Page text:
Wednesday, March 8, 2017

Identity Crisis

Have you ever suffered from an identity crisis? 

Perhaps from a job change or a relationship change? 

I remember when I became engaged and the wedding day was drawing nearer I told some of my friends that when my maiden name changed to my married name that my former self would no longer exist. 

They laughed of course and so did I but deep down I struggled with the fact that my name change almost felt like my single self, the Jenny Ryan self, that person who existed for 27 years would

I was experiencing a slight identity crisis. 

Jenny Ryan was the second oldest of 4 siblings. A younger sister to one sister and an older sister to one brother and 2 sisters. As well as being a half-sister and step sister to a few others. My “sisterhood” and “single status” were about to change. 

Alterations were soon going to be made with my being a daughter, and an aunt. Let's not forget, a whole troop of cousins, aunts and uncles, and grandparents from my side and my husband's side of the family. 

In my readings about Miriam, I wondered if perhaps she also struggled with an identity crisis? 

The verses in the Bible to which I am referring are found in Exodus 2:4-8, Exodus 15:20-21, and Numbers 12: 1-15. 

When we first meet Miriam, in Exodus 2: 4-8 we are not told her name. Instead, we are told about a baby who is placed in a basket in the water and that his sister is watching him. 

She is described only as his sister and that she watched the baby from a distance. As she watched she would be certain to alert their mom if anything were to happen to the baby.  

What can we learn about her from this phrase, “his sister?”  We know that she is older than the baby otherwise she would not have been given the responsibility to watch over the baby.

We also learn that she has initiative. When Pharaoh’s daughter and her slave girl discover the baby in the basket, the sister asks if she should go get a Hebrew woman to nurse the baby.  When she is given permission to do so, she naturally, she seeks out her mom.

Although she remained unnamed in these verses in Chapter 2, her role was important. She ensured that her baby brother survived his time in the basket. Ultimately, the sister was an important part of God’s plan for His people.

Several chapters later we learn a little bit more. 

Exodus 15:20-21 (NIV) "Then Miriam the prophetess, Aaron's sister, took a tambourine in her hand and all the women followed her, with tambourines and dancing. Miriam sang to them: 'Sing to the Lord, for he is highly exalted. The horse and rider he has hurled into the sea.' " 

What do we learn about the baby's sister? 

We learn that:
  • The baby's sister's name is Miriam
  • That she is a sister to Aaron (as well as Moses)
  • She is a prophetess
  • She plays the tambourine
  • She danced
  • She leads the people in singing and dancing
  • She praises God for saving them from the Egyptians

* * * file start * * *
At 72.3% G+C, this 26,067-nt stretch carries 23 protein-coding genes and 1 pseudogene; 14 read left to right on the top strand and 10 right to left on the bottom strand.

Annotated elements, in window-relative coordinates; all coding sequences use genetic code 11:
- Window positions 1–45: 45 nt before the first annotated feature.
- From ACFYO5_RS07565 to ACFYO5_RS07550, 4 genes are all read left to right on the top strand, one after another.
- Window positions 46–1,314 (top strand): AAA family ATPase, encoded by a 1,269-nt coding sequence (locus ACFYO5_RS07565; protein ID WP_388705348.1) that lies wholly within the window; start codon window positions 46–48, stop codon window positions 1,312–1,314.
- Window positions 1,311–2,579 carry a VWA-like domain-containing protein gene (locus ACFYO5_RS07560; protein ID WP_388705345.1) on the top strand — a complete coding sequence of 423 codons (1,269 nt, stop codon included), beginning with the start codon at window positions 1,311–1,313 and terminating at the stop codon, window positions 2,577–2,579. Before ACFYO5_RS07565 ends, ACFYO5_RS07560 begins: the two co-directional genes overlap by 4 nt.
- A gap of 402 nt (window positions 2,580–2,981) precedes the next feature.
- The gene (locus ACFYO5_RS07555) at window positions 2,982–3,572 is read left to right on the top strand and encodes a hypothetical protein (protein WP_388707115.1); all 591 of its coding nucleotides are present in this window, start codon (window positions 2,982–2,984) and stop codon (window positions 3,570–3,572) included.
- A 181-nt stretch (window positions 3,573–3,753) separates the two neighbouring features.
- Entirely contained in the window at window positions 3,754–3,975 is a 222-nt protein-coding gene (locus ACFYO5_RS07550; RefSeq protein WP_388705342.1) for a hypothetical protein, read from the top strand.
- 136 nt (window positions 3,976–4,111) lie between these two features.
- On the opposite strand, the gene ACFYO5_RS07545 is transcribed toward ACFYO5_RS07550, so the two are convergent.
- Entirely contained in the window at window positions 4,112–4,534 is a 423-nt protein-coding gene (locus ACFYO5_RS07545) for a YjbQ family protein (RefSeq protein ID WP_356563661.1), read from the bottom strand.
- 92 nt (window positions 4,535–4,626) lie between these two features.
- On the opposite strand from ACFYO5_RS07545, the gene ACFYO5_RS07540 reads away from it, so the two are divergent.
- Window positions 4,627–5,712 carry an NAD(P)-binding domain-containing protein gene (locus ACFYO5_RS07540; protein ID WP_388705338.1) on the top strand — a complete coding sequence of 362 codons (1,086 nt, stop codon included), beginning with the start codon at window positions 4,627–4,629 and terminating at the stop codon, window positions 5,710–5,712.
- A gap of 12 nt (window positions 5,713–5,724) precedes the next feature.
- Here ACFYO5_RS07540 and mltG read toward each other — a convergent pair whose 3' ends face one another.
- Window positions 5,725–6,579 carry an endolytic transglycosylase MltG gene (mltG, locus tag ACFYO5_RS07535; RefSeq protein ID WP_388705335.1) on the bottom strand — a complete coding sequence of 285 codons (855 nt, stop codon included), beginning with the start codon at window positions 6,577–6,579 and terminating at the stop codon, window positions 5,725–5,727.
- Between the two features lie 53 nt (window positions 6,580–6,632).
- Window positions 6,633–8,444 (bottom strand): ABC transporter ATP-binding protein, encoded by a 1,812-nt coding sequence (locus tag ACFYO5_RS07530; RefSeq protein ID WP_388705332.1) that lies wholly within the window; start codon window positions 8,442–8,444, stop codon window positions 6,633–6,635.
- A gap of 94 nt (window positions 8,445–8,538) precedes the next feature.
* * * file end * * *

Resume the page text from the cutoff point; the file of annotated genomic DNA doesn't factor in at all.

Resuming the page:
We also learn that at this time in her life, her heart is right with God. She joyously praises Him and gives Him thanks. 

But there’s more. 

Miriam, like so many of us, also had struggles in her life. Sibling rivalry appears to be at the core of her being when we meet her again in the book of Numbers. 

It can’t have been easy for her to be an older sibling and to watch her youngest brother, Moses, be called by God to be the leader for the Hebrews. 

Leading God's people was not what God called Miriam to do. 

I can imagine the resentment, the envy, anger and jealousy which she must have felt because she criticized Moses for his choice of wife. (Numbers 12: 1)

Miriam said that God spoke to her and Aaron, as well as with Moses. True, however it was different and these verses give us some insight into how Miriam was really feeling. 

God heard what was being said and spoke to the three siblings. He explained that he spoke to various people differently, however the way he spoke with his humble servant, Moses was more personal and direct. 

Miriam's punishment for stirring up trouble was leprosy. A dreaded disease which isolated her from the others. 

Aaron begged Moses to pray on her behalf. Thankfully, when Moses prayed, God indicated that isolating her for 7 days from their encampment would suffice.

Makes you wonder if Miriam spent those 7 days of solitude in remorse and asking forgiveness and seeking God’s grace.

Miriam, like us, was human. She knew how to please God and like us, she made mistakes. 

She learned her place her family, as well as her place with God. 

You and I learn this as well. 

Prayer: Dear Heavenly Father, Thank you for Miriam and for what we can learn from her and her brothers. Help us to acknowledge the call that You have on our sibling's lives and on our lives and to be thankful for these differences.  In Jesus' name, Amen. 

Photo Credit: These pictures were taken in and around the village by JennyEBurr

Other By His Grace Posts of Interest: 

Winter Is

The Unexpected

Mending the Broken Heart